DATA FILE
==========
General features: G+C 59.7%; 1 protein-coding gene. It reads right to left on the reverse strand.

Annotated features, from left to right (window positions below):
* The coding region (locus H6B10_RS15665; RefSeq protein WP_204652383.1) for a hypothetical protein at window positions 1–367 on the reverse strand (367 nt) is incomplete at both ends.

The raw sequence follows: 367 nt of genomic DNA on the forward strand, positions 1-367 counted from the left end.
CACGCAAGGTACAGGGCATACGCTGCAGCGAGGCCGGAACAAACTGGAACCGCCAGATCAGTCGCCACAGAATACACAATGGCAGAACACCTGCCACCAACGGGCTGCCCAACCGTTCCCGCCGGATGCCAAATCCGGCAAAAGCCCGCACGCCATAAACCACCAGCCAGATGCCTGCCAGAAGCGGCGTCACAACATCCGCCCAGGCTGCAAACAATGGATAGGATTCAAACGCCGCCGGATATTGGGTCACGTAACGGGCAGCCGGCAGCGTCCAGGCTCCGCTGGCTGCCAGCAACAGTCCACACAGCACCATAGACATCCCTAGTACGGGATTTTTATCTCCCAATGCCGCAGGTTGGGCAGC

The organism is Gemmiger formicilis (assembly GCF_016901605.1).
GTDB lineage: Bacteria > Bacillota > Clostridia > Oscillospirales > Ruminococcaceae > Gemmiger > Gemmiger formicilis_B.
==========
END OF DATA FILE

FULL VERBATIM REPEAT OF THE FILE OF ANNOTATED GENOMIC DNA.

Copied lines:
General features: G+C 59.7%; 1 protein-coding gene. It reads right to left on the reverse strand.

Annotated features, from left to right (window positions below):
* The coding region (locus H6B10_RS15665; RefSeq protein WP_204652383.1) for a hypothetical protein at window positions 1–367 on the reverse strand (367 nt) is incomplete at both ends.

The raw sequence follows: 367 nt of genomic DNA on the forward strand, positions 1-367 counted from the left end.
CACGCAAGGTACAGGGCATACGCTGCAGCGAGGCCGGAACAAACTGGAACCGCCAGATCAGTCGCCACAGAATACACAATGGCAGAACACCTGCCACCAACGGGCTGCCCAACCGTTCCCGCCGGATGCCAAATCCGGCAAAAGCCCGCACGCCATAAACCACCAGCCAGATGCCTGCCAGAAGCGGCGTCACAACATCCGCCCAGGCTGCAAACAATGGATAGGATTCAAACGCCGCCGGATATTGGGTCACGTAACGGGCAGCCGGCAGCGTCCAGGCTCCGCTGGCTGCCAGCAACAGTCCACACAGCACCATAGACATCCCTAGTACGGGATTTTTATCTCCCAATGCCGCAGGTTGGGCAGC

The organism is Gemmiger formicilis (assembly GCF_016901605.1).
GTDB lineage: Bacteria > Bacillota > Clostridia > Oscillospirales > Ruminococcaceae > Gemmiger > Gemmiger formicilis_B.